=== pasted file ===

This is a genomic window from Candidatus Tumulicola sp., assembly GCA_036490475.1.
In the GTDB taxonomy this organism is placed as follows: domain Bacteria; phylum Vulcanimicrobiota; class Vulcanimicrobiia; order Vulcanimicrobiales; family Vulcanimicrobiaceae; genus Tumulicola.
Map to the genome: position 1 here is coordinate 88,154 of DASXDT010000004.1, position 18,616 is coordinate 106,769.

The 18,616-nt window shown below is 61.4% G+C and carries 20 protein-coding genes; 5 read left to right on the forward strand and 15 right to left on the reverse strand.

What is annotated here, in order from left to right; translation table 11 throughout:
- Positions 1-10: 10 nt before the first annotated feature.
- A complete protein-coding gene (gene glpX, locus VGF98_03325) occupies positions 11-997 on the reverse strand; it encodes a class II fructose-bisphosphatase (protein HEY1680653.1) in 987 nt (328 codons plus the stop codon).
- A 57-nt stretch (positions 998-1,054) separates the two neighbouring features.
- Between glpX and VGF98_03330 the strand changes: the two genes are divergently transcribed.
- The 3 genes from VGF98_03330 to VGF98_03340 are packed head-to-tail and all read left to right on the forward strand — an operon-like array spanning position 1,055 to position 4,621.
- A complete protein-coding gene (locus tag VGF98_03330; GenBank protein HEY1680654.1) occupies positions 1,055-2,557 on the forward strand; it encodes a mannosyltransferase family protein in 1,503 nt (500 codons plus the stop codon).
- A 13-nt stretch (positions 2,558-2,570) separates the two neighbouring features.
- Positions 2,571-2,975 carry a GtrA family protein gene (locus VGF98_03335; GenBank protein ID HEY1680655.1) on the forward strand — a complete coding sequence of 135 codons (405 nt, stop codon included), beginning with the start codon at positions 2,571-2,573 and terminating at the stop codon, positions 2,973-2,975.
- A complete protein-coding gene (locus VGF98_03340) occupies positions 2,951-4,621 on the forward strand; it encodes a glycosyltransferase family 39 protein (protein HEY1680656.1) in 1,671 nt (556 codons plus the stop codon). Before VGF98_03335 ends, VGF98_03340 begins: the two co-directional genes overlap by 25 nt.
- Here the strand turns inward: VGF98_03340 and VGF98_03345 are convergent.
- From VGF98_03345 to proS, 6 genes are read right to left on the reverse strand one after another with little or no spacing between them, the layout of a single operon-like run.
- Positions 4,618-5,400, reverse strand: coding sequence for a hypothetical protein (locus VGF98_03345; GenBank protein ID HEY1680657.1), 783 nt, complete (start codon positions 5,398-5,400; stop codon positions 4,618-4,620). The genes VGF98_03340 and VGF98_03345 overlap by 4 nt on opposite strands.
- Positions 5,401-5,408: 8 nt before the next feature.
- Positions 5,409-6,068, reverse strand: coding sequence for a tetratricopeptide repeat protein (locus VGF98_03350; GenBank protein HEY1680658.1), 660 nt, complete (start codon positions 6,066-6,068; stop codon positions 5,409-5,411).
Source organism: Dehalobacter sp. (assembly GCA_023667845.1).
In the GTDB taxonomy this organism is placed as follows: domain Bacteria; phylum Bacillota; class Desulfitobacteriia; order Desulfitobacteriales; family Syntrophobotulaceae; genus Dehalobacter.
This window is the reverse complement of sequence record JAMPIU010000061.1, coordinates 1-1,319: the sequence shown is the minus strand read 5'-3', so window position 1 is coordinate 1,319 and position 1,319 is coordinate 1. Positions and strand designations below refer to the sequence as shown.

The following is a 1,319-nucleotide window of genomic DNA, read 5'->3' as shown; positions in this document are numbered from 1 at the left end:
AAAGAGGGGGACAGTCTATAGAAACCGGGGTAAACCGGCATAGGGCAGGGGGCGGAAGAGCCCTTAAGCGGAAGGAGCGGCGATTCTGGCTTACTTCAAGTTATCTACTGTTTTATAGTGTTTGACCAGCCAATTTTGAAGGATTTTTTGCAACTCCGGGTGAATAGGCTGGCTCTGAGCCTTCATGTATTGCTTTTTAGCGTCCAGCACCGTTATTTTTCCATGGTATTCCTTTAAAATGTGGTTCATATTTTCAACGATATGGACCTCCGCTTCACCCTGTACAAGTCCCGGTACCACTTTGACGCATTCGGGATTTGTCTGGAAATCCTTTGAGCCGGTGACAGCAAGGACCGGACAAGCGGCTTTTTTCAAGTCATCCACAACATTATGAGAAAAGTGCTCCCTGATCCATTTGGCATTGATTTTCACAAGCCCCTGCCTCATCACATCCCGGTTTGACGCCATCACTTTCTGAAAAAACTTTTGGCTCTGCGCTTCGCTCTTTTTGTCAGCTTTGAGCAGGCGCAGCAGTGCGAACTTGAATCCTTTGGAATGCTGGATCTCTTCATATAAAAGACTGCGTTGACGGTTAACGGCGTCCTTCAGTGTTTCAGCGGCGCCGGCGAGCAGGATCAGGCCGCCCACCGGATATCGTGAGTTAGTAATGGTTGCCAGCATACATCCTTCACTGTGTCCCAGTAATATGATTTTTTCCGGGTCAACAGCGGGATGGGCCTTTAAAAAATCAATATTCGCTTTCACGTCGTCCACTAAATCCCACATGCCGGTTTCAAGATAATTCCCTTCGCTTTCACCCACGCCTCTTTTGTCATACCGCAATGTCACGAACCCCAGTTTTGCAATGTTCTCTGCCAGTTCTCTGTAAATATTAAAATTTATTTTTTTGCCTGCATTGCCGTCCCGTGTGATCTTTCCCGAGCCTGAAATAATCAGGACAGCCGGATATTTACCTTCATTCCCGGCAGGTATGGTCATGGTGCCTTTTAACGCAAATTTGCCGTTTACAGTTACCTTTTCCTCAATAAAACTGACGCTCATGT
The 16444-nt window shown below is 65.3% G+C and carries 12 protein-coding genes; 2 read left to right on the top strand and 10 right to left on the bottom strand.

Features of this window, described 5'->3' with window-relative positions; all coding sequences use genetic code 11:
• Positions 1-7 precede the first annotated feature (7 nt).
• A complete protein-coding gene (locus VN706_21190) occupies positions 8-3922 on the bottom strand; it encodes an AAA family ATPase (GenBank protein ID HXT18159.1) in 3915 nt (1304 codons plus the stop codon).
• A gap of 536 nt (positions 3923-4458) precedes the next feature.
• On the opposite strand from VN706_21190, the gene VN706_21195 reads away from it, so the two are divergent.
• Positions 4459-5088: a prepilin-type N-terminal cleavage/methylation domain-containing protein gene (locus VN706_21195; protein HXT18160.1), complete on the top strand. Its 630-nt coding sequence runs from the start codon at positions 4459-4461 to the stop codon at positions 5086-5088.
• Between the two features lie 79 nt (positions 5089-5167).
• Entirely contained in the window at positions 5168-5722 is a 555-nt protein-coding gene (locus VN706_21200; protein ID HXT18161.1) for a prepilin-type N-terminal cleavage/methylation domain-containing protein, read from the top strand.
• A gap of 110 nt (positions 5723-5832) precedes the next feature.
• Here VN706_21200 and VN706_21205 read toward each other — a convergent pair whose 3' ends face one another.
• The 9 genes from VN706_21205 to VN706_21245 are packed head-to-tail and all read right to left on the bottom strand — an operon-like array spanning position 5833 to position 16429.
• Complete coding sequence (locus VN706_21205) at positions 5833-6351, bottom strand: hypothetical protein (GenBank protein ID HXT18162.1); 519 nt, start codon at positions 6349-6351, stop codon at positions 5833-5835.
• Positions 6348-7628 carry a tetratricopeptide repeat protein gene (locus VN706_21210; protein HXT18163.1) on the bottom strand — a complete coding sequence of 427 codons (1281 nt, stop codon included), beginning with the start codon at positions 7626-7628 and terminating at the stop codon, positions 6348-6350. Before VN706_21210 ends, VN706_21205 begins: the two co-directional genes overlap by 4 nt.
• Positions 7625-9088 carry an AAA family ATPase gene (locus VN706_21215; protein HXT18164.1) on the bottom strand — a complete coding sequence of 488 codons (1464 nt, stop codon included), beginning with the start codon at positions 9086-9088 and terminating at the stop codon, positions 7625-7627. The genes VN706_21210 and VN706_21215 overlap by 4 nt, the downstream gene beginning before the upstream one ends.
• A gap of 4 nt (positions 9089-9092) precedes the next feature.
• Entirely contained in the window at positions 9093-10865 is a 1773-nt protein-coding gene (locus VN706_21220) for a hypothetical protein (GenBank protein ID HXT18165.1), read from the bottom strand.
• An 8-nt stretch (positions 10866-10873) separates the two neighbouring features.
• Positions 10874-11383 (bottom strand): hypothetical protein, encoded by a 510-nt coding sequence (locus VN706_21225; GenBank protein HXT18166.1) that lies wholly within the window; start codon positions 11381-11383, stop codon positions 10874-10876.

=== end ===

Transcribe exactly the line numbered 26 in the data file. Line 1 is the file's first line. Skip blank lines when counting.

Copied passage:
Features of this window, described 5'->3' with window-relative positions; all coding sequences use genetic code 11: